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‘Breath of Light’ Review – A Boundary Pushing Zen Like Puzzle Game

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Breath of Light ($1.99) is a meditative, zen like puzzle game that is beautiful, distinctive and fun to play. It’s not a prototypical puzzler; it’s a relaxing and unique experience which is currently rated the best new puzzle game in 92 countries by apple. The game centers around manipulating a captivating particle flow of light to pass life-force from one white lotus flower to the others by moving stones, filters, mirrors and other objects in a futuristic zen garden. The graphics are intensely beautiful, the sound track is immersive, alluring and transient. Most importantly the puzzles are challenging, surprisingly relaxing and enjoyable to solve.

Amazingly around 15 minutes into the game I didn’t realize I’d spent so long playing, it’s so easy to get lost within. Breath of Light is designed to be meditative; the more you rush, the less quickly you tend to go. There is a feeling of perfection in the design. Overall it’s a lot like a Japanese rock garden made out of the leftovers of the 2001: A Space Odyssey monolith.


The game handles a few things quite differently to other puzzle games. All the levels are unlocked when you jump in, so you can jump ahead at any time to try out some harder challenges. The game also has no clocks or scores just gorgeous music, flowing puzzles and a slightly surreal atmosphere that’s designed to take you out of the everyday.

We seen plenty of particle flow puzzles before, most centered around water like the block busters Sprinkle and Where’s My Water. This one is a bit different, the graphics have a 3D feel to them and the particle flow is gentle and malleable. The flow can be split, moved mid flow, and the tools they have provided in the sandbox are definitely worth exploring.

Game play feels like you are dropping stones into a river to divert the flow, while raking the sand. The early tools include simple stones that coax the direction slightly. As you progress you find that different lotus flowers require slightly adjusted energy that has to pass through colored filters first. My front-runner for the best tools are the heavy stones, they act almost like orbiting planets sucking the flow around them with their gravity. Your not thinking in straight lines with this one, everything centers around bending and coaxing the flow of light around and through objects.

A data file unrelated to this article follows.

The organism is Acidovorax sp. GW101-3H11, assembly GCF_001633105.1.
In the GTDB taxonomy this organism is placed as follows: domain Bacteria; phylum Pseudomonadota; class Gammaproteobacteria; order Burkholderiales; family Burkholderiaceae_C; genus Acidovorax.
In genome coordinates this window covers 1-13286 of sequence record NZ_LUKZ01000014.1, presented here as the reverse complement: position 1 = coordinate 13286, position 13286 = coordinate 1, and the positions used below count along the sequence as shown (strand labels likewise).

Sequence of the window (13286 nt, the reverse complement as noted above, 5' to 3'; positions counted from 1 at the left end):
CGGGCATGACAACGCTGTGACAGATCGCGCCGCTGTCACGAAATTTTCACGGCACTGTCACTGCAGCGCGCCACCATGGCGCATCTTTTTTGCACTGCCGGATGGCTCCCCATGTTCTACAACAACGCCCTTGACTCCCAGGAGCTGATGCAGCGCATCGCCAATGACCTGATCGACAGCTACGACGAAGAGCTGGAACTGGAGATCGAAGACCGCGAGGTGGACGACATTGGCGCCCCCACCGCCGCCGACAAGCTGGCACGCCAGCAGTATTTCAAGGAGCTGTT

As you get deeper into the game the puzzles slowly increase in complexity. You are introduced to splitters that direct the flow in multiple directions, and ribbons you can draw out from base towers to create directional walls. One of the game highlights is a level that creates a flowing heart, and other solutions that require you to use objects more than once in slightly different ways.

How could it be improved? I understand what Many Monkeys, the developers were trying to do this with this game. The game feels like an experiment in creating a relaxing puzzle game. Although that provides a point of difference and does lessen the stress in game, having all the levels already unlocked takes away the elated feeling when you complete a level and unlock a new one, common to just about all puzzle games. Skipping ahead is too easy, and I found myself doing this regularly to experience some new game concepts further down the line. No scores or Gamecenter also leaves you feeling that there isn’t much point to replay any levels, there is no gauge as to how you did, no stars to earn or rewards to gain other than checking off the level circles as complete.

The reason the game is so open is most likely because they wanted the experience to be more like relaxing while reading a book; you can skip ahead if you want to, people know they are taking it out of context, but if you do want to jump ahead it’s fine. It also leaves things a bit mysterious so people can uncover the game on their own terms. However in an future update I’ve heard there may be the addition of some subtle rings in earlier levels to help guide people through the basics.


My only other suggestion would be to add a few more tools to the sandbox, the ones on offer are amazingly unique but they are introduced infrequently. With open levels I think that keeping the user engaged and playing in order is crucial. Adding in some more tools, like a few additional color filters, or perhaps some different shaped stones would have made the game even more engaging.

The game is a great achievement. It reportedly took the developers Many Monkeys 24 months to complete, 9 of which just to build the particle engine and get the flow to interact and move in just the right way. The particles feel like a life force, invoking the concept of flowing strands of DNA which suits the game really well.


Many Monkeys have 1 more season to add, with many more levels hopefully coming soon in an update. The next step after that will be a sort of sequel. Their aim will be to create an alternate version of the game set in a 3D space like environment where you will need to manipulate flows that go up and down in 3D space as well. It’s an ambitious idea and it will be interesting to see how they do it.

I have to say I enjoyed Breath of Light, both for the uniqueness of the game play and the quality of the graphics and soundtrack. The game is about evoking feelings and emotions, it’s quite mesmerizing to play. Matt Ditton the founder of Many Monkeys started his career as an artist, and you can feel the considered creative influence behind every choice made in the game. It’s not just unique, Breath of Light is pushing boundaries in terms of what a game can or should be and is definitely worth a look.

Breath of Light ($1.99)

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